Conclusions
Although rare, our findings suggest RB1 mutations to be of pathological importance potentially affecting sensitivity to mitomycin/anthracycline treatment in breast cancer.
doi:10.1186/1476-4598-9-173
PMCID: PMC2908580  PMID: 20594292
3.  ELM: the status of the 2010 eukaryotic linear motif resource 
Nucleic Acids Research  2009;38(Database issue):D167-D180.
Linear motifs are short segments of multidomain proteins that provide regulatory functions independently of protein tertiary structure. Much of intracellular signalling passes through protein modifications at linear motifs. Many thousands of linear motif instances, most notably phosphorylation sites, have now been reported. Although clearly very abundant, linear motifs are difficult to predict de novo in protein sequences due to the difficulty of obtaining robust statistical assessments. The ELM resource at http://elm.eu.org/ provides an expanding knowledge base, currently covering 146 known motifs, with annotation that includes >1300 experimentally reported instances. ELM is also an exploratory tool for suggesting new candidates of known linear motifs in proteins of interest. Information about protein domains, protein structure and native disorder, cellular and taxonomic contexts is used to reduce or deprecate false positive matches. Results are graphically displayed in a ‘Bar Code’ format, which also displays known instances from homologous proteins through a novel ‘Instance Mapper’ protocol based on PHI-BLAST. ELM server output provides links to the ELM annotation as well as to a number of remote resources. Using the links, researchers can explore the motifs, proteins, complex structures and associated literature to evaluate whether candidate motifs might be worth experimental investigation.
doi:10.1093/nar/gkp1016
PMCID: PMC2808914  PMID: 19920119
4.  ELM server: a new resource for investigating short functional sites in modular eukaryotic proteins 
Nucleic Acids Research  2003;31(13):3625-3630.
Multidomain proteins predominate in eukaryotic proteomes. Individual functions assigned to different sequence segments combine to create a complex function for the whole protein. While on-line resources are available for revealing globular domains in sequences, there has hitherto been no comprehensive collection of small functional sites/motifs comparable to the globular domain resources, yet these are as important for the function of multidomain proteins. Short linear peptide motifs are used for cell compartment targeting, protein–protein interaction, regulation by phosphorylation, acetylation, glycosylation and a host of other post-translational modifications. ELM, the Eukaryotic Linear Motif server at http://elm.eu.org/, is a new bioinformatics resource for investigating candidate short non-globular functional motifs in eukaryotic proteins, aiming to fill the void in bioinformatics tools. Sequence comparisons with short motifs are difficult to evaluate because the usual significance assessments are inappropriate. Therefore the server is implemented with several logical filters to eliminate false positives. Current filters are for cell compartment, globular domain clash and taxonomic range. In favourable cases, the filters can reduce the number of retained matches by an order of magnitude or more.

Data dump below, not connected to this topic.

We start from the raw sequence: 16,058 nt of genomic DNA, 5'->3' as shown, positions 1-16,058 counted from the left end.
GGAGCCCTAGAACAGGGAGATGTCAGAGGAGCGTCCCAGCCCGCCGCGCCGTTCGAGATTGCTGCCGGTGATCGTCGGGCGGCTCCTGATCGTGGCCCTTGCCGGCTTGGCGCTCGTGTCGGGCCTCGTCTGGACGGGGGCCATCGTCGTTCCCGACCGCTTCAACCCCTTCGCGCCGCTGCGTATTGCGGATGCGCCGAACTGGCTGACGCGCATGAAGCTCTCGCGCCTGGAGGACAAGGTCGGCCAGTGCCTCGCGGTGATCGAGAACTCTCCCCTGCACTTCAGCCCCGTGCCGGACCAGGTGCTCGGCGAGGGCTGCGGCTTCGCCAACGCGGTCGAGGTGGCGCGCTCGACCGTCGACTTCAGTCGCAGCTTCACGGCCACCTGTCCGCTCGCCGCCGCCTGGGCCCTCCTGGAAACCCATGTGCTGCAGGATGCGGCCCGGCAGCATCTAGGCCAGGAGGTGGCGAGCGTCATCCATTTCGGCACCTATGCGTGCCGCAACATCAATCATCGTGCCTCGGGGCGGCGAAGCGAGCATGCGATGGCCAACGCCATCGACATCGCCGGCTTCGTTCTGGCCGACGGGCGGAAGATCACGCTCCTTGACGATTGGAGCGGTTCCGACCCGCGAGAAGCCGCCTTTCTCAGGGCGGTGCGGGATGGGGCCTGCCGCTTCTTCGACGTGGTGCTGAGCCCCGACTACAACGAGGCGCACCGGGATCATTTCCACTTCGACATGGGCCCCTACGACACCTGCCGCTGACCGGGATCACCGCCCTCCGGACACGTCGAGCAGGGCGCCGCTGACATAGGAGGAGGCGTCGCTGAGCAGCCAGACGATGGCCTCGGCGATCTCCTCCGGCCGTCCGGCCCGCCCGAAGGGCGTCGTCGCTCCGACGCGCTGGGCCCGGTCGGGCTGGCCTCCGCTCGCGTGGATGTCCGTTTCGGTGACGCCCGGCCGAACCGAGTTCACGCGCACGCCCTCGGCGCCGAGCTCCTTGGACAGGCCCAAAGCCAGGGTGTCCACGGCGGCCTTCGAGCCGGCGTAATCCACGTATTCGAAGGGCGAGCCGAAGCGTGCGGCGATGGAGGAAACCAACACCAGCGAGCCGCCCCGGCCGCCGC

PMCID: PMC168952  PMID: 12824381

Results 1-4 (4)